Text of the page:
first of all welcome on this forum! I can give you my 2 cents since I've also started to play quite late (2 years and half ago at the age of 33). The first year or so has been compete frustation since I never played anything resembling to a real song but now I can tell you that I enjoy playing guitar and even if I'm not as good as I wish, at least i'm quite decent and i'm improving day by day.

What it is important to remember is that learning could be slow, very slow and at the beginning it is far more productive to approach simple things. To explain it better: I love Iron Maiden and I spent several months trying to learn some Maiden numbers without any real results. If you know them you could easily understand that I was bound to failure since it is almost impossible for a beginner to learn songs which involves fast speed, sometimes odd signatures (like 3/4, 6/8, 5/4), single notes picking, triplets ecc.: too many difficulties all together!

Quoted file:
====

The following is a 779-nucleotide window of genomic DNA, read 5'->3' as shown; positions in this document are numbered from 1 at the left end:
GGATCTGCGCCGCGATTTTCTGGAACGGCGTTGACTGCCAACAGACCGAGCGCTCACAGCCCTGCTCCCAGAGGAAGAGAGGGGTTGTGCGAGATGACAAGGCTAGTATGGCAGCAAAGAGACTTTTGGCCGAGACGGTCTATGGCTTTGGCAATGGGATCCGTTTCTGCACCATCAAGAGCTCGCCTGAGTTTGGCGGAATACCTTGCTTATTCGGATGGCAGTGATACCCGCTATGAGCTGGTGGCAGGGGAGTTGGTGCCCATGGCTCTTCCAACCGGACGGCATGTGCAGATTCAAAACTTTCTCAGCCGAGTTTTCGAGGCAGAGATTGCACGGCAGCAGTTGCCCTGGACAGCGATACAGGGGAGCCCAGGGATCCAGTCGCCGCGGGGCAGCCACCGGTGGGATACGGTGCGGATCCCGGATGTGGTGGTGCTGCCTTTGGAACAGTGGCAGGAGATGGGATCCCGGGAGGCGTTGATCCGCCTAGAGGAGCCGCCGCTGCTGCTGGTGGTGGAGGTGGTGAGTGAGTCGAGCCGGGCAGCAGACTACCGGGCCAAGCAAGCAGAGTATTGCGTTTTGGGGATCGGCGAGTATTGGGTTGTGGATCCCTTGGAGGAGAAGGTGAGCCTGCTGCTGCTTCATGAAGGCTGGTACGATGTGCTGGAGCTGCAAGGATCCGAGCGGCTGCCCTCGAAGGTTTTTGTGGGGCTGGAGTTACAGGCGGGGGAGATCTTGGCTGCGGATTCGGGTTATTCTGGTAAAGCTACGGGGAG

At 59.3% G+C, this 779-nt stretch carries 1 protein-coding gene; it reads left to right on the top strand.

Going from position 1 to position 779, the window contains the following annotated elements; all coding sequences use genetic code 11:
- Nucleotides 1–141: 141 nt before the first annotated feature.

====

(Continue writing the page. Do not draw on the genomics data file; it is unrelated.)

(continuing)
So I had to stop and decided that the first thing to do was to learn to play with a steady timing. Then I praticed them learning a few quite easy songs and finally get some joy from playing guitar. Also I tried (and I'm still trying) to learn as many rhythms as I can because the more rhythms you know, the more songs you can play at least in a simplified version. For a lot of time I learned songs of arists that I usually do't listen to because these songs were a chanche to learn some new rhythm (i.e. learnt some John Denver songs to learn bass and strum approach, some Bob Marley to learn reaggae off-beat rhythms, learnt most of david Hodge easy songs for beginners etc.). Now I'm quite confident and even if I've learnt only a couple of Iron Maiden slow songs, since I've learnt a bit of power chords at least I've started to learn some other hard rock songs that I like (last one was the immortal "Smoke on the water"!). Maybe in a few months I'll could finally learn some Iron Maiden!

Rhythm is everything and its importance is huge! If you wish to play a songs you can simplify almost everything i.e.:

a) change tonality or use the capo if you cannot play some chords;
b) simplify some chords if you can not play them;